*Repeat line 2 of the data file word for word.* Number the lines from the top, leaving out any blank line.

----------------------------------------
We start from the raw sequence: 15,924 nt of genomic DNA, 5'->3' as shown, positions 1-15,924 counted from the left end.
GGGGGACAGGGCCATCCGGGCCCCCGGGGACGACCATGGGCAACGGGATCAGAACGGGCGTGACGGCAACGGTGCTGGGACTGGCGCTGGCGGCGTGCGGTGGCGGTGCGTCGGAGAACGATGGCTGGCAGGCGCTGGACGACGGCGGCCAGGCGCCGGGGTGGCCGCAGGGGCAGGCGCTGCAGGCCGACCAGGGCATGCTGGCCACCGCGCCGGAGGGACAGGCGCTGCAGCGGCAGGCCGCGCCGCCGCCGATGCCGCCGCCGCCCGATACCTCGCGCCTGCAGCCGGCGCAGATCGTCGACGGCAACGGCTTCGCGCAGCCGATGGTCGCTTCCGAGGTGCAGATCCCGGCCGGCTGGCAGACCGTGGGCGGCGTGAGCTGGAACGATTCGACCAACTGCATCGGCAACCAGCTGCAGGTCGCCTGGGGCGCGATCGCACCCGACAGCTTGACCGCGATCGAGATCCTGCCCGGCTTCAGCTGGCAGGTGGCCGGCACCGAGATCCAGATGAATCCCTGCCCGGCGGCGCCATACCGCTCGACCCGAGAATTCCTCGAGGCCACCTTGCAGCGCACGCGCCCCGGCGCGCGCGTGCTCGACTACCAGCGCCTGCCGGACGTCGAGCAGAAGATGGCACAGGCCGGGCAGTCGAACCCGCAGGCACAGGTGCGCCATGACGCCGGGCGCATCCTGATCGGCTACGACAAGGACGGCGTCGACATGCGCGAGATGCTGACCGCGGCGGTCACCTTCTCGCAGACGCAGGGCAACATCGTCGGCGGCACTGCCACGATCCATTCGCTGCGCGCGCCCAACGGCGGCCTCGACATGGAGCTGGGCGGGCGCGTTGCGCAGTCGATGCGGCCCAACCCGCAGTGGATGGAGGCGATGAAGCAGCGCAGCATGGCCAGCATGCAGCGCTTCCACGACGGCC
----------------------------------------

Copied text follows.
GGGGGACAGGGCCATCCGGGCCCCCGGGGACGACCATGGGCAACGGGATCAGAACGGGCGTGACGGCAACGGTGCTGGGACTGGCGCTGGCGGCGTGCGGTGGCGGTGCGTCGGAGAACGATGGCTGGCAGGCGCTGGACGACGGCGGCCAGGCGCCGGGGTGGCCGCAGGGGCAGGCGCTGCAGGCCGACCAGGGCATGCTGGCCACCGCGCCGGAGGGACAGGCGCTGCAGCGGCAGGCCGCGCCGCCGCCGATGCCGCCGCCGCCCGATACCTCGCGCCTGCAGCCGGCGCAGATCGTCGACGGCAACGGCTTCGCGCAGCCGATGGTCGCTTCCGAGGTGCAGATCCCGGCCGGCTGGCAGACCGTGGGCGGCGTGAGCTGGAACGATTCGACCAACTGCATCGGCAACCAGCTGCAGGTCGCCTGGGGCGCGATCGCACCCGACAGCTTGACCGCGATCGAGATCCTGCCCGGCTTCAGCTGGCAGGTGGCCGGCACCGAGATCCAGATGAATCCCTGCCCGGCGGCGCCATACCGCTCGACCCGAGAATTCCTCGAGGCCACCTTGCAGCGCACGCGCCCCGGCGCGCGCGTGCTCGACTACCAGCGCCTGCCGGACGTCGAGCAGAAGATGGCACAGGCCGGGCAGTCGAACCCGCAGGCACAGGTGCGCCATGACGCCGGGCGCATCCTGATCGGCTACGACAAGGACGGCGTCGACATGCGCGAGATGCTGACCGCGGCGGTCACCTTCTCGCAGACGCAGGGCAACATCGTCGGCGGCACTGCCACGATCCATTCGCTGCGCGCGCCCAACGGCGGCCTCGACATGGAGCTGGGCGGGCGCGTTGCGCAGTCGATGCGGCCCAACCCGCAGTGGATGGAGGCGATGAAGCAGCGCAGCATGGCCAGCATGCAGCGCTTCCACGACGGCC